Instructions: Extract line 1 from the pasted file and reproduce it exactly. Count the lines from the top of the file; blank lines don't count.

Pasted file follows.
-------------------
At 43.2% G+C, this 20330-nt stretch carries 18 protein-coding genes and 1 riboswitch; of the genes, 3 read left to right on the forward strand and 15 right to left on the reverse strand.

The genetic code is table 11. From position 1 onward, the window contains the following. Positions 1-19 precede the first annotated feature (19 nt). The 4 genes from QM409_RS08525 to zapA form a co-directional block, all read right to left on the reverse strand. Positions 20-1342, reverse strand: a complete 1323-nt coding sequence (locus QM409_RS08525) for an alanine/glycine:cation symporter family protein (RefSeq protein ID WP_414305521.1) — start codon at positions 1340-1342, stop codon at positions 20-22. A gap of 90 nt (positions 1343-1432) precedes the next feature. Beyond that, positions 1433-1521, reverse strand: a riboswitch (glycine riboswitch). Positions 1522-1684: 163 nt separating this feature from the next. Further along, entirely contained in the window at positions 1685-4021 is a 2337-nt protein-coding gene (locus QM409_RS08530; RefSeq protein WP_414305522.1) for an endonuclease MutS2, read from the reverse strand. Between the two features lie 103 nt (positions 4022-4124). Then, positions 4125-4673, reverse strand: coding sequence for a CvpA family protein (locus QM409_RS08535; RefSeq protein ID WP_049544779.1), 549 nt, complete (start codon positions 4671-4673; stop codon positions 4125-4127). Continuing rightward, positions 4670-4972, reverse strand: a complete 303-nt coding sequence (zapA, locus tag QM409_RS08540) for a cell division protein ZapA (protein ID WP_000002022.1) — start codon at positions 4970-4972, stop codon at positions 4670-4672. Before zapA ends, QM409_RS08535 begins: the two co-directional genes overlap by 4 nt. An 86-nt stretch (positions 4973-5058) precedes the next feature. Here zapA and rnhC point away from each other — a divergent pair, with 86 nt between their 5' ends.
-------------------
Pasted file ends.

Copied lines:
At 43.2% G+C, this 20330-nt stretch carries 18 protein-coding genes and 1 riboswitch; of the genes, 3 read left to right on the forward strand and 15 right to left on the reverse strand.